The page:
The Science and Design of Navigating Blind

For those of us who can see, it’s hard to imagine the skill and courage it must take to navigate through the world without sight. Crossing busy streets. Avoiding obstacles. On today's Colorado Matters, we’ll meet a blind graduate student at CU Denver who’s working with RTD to create more accessible light rail stops. Her research is also adding to our understanding of how blind people figure out where they’re going. First, to get an idea of what it takes to navigate without sight, Colorado Public Radio’s Megan Verlee spent an afternoon with a travel class at the Colorado Center for the Blind.

The following is a transcript of Megan Verlee's report:

REPORTER MEGAN VERLEE: When Jackie Owellet woke up from eye surgery two years ago to discover that a hemorrhage had destroyed her sight, her own home became a foreign country.

JACKIE OWELLET, STUDENT: "Just the simplest tasks, just finding the bathroom or the kitchen was just so overwhelming and I couldn’t even imagine wandering outside to go somewhere. It was just so scary."

REPORTER: In her late twenties, Owellet had to learn a whole new way to navigate the world, so she enrolled at the Colorado Center for the Blind. On this afternoon, she’s part of travel class, practicing a short excursion from the Center into nearby downtown Littleton. Instructor Steve Patten starts with a quick quiz.

STEVE PATTEN, TEACHER: "So Rolando has our address and it’s 2560 W Main. And what does that tell us?”

ROLANDO TERRAZAS, STUDENT: That we’re going to walk north on Prince. We’re going to cross Alamo...”

REPORTER: Owellet and fellow student Rolando Terrazas start out ahead of us, sweeping their canes in an arc across the sidewalk with each step. Patten, who’s a friend of mine, hangs back a bit to explain some of the techniques they’re using to find their way. As we’re talking he makes a smooth right turn into a driveway, apparently a familiar shortcut.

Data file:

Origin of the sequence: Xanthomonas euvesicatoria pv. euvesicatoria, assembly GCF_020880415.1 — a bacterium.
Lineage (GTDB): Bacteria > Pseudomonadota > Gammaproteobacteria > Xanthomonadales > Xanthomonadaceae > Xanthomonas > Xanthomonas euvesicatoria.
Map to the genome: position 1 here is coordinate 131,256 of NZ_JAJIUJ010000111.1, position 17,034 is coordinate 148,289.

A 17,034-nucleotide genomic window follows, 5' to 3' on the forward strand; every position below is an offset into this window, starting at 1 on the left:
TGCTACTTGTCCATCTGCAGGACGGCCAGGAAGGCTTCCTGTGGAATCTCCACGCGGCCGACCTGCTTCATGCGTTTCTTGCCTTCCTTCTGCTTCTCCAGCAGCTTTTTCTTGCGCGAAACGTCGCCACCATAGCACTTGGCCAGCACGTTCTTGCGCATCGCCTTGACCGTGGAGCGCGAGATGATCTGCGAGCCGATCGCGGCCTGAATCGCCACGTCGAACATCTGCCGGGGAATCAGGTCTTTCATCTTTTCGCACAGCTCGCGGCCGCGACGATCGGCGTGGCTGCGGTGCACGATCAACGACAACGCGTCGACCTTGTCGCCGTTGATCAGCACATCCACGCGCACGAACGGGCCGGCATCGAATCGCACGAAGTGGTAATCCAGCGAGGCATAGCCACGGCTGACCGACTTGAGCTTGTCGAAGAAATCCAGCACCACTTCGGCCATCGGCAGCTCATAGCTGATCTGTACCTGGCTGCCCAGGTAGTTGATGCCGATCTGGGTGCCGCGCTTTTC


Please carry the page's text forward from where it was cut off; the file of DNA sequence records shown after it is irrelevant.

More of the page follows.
PATTEN: "I don’t know if you can even hear the texture difference that we just made. This blacktop is a bit rougher than say, this cement over here.”

VERLEE: “So that’s how you knew this corner was there?”

PATTEN: “Well, that, and like, the grass line ended and the building ended so the sunlight was apparent again. A bunch of things like that.”

REPORTER: I’d always assumed that navigating without sight was a task of supreme memorization, but the way Patten talks about it, it’s more a toolkit of problem-solving skills. Like how to stay on course when there isn’t a guiding feature, say a curb, to rely on. We reach an intersection and Owellet stops to listen to the opposing traffic.

OWELLET: "And we want to make sure when those cars are crossing in front of us, that they’re crossing directly across our collarbones and that’s how we know that we’re lined up properly."

OWELLET: "As a sighted person I always moved very quickly, I was always doing a million things. So all of a sudden having to slow down and listen to my surroundings and sense what my cane was feeling, that was, that was hard."